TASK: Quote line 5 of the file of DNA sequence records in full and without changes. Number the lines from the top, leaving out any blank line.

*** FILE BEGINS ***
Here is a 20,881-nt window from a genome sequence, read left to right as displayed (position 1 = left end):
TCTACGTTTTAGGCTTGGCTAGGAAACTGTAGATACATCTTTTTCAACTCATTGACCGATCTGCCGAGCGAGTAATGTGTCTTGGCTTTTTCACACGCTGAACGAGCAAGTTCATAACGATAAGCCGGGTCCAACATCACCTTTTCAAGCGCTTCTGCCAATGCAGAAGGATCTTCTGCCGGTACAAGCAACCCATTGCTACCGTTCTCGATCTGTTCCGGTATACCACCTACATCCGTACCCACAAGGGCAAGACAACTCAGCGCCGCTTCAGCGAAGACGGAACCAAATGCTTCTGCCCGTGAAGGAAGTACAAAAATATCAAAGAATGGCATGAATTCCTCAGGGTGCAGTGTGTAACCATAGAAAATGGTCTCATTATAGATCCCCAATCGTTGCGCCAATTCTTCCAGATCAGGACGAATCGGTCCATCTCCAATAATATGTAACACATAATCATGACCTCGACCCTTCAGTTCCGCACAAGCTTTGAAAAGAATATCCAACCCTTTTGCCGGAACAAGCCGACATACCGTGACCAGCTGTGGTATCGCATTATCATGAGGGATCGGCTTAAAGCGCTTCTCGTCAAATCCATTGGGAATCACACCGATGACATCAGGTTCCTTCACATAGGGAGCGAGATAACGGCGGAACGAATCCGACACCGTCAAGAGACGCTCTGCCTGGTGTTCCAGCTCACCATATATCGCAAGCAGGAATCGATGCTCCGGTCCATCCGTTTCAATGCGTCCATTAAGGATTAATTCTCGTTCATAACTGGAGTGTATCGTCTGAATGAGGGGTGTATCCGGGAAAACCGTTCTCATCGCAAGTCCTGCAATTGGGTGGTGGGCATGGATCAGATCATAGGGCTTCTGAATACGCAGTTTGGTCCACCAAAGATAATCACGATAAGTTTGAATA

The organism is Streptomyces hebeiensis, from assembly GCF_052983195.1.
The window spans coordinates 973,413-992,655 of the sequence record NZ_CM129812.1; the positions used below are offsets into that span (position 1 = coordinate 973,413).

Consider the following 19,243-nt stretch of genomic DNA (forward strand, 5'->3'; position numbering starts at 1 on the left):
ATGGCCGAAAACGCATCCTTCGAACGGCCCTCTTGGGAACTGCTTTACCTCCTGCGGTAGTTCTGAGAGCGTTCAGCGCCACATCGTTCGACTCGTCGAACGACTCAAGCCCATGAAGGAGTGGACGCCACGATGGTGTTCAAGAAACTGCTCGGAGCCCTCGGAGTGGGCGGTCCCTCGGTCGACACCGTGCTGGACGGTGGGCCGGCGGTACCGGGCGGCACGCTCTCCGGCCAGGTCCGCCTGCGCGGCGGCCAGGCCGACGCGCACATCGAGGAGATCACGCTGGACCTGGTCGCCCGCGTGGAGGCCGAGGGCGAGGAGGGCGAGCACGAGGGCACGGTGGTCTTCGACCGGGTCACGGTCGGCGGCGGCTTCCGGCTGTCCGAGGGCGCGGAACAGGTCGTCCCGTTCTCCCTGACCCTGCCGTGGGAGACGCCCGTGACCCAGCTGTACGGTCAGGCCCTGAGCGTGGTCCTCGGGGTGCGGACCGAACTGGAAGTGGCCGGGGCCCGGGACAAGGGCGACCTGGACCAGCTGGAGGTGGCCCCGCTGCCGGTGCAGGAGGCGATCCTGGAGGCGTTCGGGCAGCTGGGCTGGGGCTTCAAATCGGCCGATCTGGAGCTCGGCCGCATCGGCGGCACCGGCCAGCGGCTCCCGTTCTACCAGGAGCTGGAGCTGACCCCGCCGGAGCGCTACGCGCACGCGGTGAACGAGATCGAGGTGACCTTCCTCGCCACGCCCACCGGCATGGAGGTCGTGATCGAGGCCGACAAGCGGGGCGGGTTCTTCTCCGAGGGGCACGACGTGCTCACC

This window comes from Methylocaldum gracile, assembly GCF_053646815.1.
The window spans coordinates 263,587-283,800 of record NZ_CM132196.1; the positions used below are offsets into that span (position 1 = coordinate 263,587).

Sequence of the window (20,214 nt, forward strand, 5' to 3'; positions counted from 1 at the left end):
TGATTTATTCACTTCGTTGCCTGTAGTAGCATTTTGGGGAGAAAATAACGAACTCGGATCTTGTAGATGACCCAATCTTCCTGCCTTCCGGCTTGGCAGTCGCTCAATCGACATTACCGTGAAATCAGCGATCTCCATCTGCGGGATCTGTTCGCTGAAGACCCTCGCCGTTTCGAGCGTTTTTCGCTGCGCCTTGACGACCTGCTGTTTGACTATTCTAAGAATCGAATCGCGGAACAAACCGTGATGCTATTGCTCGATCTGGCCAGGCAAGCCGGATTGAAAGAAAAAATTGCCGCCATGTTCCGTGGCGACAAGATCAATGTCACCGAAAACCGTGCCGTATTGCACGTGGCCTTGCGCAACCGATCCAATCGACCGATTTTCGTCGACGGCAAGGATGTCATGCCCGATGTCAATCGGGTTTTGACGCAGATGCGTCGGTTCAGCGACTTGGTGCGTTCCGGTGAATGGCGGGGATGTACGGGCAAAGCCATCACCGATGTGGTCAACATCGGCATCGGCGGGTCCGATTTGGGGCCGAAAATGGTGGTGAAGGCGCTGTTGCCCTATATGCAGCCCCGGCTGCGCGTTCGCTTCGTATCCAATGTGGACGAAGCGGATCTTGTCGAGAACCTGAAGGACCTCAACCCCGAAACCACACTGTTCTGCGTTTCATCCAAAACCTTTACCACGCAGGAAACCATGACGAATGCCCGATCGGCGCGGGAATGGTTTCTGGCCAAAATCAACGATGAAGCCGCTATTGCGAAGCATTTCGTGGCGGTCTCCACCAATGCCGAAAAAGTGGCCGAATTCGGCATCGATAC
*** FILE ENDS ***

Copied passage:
Consider the following 19,243-nt stretch of genomic DNA (forward strand, 5'->3'; position numbering starts at 1 on the left):